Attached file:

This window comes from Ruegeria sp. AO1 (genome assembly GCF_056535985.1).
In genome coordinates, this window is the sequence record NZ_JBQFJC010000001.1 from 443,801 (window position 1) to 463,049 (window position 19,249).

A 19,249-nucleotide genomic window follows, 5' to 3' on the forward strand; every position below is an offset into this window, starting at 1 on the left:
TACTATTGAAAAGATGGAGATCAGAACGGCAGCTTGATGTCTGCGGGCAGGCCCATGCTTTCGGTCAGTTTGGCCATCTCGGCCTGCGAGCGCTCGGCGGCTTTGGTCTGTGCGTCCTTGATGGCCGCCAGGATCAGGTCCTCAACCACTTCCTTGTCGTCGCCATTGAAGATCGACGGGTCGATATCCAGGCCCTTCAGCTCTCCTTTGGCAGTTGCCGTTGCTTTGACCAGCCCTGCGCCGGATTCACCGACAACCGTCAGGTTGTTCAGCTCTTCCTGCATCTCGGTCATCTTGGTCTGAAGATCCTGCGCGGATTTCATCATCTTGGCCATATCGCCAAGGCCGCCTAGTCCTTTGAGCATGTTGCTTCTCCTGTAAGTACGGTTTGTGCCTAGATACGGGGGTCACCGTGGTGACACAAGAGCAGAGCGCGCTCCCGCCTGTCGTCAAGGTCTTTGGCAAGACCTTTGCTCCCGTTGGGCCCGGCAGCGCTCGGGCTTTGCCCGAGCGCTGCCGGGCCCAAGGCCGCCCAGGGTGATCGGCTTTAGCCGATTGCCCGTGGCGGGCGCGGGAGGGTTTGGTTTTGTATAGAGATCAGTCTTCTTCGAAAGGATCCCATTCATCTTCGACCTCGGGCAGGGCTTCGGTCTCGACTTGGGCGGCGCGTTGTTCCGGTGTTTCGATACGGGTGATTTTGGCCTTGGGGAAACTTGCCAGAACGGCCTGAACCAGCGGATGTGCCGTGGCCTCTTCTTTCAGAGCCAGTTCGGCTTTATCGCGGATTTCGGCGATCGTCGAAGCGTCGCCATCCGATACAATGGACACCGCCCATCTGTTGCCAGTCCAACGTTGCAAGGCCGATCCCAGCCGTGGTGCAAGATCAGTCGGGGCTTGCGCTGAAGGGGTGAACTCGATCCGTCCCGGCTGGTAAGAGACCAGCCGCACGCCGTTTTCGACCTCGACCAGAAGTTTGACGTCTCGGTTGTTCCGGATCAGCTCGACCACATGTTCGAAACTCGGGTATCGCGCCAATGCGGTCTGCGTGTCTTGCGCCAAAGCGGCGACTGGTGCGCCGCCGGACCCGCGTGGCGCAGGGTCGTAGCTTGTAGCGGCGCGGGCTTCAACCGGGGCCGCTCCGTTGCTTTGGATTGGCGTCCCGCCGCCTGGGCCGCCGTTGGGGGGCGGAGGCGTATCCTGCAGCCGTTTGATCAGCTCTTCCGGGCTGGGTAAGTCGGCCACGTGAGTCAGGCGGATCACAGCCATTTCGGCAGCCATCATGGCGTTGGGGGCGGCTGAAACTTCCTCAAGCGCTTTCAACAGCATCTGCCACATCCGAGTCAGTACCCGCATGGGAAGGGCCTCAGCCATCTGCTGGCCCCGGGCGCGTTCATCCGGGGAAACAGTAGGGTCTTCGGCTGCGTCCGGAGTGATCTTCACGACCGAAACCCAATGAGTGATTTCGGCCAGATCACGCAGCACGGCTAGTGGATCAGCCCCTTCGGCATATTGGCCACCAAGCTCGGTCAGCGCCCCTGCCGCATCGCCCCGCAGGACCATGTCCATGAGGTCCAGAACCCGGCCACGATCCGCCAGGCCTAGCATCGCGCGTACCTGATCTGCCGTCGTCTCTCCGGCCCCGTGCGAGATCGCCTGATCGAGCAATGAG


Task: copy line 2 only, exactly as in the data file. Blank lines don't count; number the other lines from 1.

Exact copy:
In genome coordinates, this window is the sequence record NZ_JBQFJC010000001.1 from 443,801 (window position 1) to 463,049 (window position 19,249).